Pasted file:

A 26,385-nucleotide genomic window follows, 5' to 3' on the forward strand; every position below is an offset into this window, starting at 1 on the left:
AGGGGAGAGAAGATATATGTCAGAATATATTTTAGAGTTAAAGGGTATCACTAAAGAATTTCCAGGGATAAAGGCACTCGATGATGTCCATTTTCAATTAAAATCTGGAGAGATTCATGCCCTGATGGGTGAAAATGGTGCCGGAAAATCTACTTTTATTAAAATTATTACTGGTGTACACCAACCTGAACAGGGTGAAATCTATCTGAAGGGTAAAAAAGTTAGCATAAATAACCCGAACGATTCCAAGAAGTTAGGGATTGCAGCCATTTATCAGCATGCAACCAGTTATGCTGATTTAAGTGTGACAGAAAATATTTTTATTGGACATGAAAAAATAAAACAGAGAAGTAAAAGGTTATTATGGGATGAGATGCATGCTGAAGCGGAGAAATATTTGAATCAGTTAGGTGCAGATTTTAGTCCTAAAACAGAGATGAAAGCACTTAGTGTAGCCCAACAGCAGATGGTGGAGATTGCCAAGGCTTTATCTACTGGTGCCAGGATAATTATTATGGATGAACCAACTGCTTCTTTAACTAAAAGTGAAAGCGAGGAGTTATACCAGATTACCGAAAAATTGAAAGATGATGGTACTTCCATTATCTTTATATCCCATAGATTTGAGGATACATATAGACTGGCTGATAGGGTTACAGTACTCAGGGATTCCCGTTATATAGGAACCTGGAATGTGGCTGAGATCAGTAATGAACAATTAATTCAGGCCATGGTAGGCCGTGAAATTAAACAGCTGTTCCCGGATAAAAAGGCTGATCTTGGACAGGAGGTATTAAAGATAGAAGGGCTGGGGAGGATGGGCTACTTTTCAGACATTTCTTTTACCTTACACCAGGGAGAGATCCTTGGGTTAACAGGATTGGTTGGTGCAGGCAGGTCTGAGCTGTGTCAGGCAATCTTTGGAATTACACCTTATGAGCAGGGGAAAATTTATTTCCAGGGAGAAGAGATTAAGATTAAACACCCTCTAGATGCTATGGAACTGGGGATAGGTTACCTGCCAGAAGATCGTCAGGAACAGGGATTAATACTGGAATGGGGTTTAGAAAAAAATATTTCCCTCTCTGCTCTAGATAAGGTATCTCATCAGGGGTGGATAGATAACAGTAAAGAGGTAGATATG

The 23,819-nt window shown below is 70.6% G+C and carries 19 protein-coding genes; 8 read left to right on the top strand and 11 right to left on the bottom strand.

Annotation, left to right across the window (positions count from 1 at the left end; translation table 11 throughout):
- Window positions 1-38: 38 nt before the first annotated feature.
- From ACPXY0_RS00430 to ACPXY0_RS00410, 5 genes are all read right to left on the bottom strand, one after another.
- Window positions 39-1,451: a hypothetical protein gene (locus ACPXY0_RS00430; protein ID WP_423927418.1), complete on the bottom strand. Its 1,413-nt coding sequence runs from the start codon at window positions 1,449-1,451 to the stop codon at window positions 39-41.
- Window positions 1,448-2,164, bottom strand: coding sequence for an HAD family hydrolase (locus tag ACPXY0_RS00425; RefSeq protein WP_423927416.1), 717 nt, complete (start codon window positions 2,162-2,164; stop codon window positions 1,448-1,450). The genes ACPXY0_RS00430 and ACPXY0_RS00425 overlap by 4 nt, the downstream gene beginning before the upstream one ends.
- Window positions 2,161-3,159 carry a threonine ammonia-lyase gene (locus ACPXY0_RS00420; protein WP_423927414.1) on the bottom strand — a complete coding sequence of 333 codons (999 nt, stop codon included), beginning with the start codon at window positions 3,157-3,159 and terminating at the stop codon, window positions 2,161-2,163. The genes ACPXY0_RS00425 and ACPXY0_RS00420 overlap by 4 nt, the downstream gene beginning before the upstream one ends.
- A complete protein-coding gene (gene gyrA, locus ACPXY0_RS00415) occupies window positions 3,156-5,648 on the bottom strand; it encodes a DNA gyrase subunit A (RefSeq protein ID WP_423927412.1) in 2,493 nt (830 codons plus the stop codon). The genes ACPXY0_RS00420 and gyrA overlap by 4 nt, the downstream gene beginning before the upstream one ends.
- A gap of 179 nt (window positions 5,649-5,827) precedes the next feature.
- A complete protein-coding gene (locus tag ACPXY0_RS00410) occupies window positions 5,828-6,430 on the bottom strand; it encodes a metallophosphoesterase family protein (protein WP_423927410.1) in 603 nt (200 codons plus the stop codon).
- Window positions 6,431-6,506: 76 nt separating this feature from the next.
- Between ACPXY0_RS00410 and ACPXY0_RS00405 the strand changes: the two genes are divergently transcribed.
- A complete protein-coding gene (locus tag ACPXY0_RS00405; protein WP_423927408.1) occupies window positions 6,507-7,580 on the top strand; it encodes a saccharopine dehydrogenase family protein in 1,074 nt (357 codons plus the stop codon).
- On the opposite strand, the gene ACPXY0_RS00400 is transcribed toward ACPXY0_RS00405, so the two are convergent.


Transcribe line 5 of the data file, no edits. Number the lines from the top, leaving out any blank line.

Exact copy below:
- Window positions 1-38: 38 nt before the first annotated feature.